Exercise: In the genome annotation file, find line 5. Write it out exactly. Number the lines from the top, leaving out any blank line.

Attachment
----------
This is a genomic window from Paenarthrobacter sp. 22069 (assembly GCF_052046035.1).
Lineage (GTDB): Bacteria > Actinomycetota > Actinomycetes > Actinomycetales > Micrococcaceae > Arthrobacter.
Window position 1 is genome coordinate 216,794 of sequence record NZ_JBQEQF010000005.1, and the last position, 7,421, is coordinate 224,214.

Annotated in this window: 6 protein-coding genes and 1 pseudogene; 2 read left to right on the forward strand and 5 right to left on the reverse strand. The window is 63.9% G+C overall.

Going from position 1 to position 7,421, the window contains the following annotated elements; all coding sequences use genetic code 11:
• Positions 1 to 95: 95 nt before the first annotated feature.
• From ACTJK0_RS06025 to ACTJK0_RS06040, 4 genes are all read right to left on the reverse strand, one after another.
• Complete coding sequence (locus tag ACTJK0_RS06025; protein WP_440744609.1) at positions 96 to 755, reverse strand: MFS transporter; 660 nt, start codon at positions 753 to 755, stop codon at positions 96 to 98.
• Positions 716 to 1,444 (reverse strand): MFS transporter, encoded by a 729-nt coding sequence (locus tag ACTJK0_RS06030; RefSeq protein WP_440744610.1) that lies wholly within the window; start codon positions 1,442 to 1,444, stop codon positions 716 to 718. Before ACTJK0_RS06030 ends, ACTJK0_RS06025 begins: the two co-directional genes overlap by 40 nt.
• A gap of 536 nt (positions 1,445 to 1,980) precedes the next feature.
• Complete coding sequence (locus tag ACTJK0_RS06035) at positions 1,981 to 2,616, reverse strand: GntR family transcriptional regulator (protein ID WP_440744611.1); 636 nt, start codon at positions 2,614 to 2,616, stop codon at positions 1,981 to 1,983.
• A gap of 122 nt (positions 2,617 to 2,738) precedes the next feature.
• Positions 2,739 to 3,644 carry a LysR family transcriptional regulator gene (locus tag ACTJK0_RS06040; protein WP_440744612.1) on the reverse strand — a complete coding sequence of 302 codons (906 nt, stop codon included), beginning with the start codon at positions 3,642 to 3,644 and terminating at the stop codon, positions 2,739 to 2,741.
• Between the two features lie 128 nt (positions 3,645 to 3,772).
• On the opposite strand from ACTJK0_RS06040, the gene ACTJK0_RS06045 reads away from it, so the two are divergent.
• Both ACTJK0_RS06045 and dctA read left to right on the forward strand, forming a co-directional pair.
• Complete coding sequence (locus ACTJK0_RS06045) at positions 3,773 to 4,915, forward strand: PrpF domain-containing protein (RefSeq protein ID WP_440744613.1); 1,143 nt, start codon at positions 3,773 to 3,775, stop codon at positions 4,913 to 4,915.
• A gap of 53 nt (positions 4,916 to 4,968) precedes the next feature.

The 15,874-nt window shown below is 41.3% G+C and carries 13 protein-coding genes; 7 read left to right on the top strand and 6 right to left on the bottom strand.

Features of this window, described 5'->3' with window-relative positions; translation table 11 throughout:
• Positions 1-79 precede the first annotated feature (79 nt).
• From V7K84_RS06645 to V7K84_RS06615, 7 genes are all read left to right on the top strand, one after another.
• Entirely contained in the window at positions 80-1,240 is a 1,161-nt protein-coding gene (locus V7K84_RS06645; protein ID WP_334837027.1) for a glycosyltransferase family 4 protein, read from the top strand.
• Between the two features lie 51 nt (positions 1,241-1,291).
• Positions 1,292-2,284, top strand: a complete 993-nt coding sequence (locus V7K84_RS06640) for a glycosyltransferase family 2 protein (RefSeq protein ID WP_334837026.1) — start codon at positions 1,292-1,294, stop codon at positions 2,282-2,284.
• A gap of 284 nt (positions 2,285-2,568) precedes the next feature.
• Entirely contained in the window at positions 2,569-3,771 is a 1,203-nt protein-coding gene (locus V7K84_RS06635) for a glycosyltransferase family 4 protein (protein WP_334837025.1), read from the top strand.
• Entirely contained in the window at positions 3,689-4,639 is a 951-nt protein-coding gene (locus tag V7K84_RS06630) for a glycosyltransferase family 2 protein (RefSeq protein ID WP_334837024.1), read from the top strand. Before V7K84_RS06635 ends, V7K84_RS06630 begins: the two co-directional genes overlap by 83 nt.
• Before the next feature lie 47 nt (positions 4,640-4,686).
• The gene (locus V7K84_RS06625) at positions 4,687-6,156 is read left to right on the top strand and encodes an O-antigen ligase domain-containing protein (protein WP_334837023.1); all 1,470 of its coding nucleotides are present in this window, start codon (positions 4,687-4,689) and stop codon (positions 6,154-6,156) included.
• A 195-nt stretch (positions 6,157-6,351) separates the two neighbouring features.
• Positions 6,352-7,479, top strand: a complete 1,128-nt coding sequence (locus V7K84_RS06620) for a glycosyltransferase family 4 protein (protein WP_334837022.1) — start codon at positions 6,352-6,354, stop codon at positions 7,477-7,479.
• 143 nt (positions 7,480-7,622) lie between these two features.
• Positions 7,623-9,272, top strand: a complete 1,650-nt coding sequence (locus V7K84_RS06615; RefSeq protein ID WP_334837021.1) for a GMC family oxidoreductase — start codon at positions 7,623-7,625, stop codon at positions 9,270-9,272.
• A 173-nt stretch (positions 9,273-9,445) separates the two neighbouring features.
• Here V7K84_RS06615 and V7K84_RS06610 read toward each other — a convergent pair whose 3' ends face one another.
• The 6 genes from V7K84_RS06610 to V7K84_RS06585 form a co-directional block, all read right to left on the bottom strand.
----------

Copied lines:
Going from position 1 to position 7,421, the window contains the following annotated elements; all coding sequences use genetic code 11: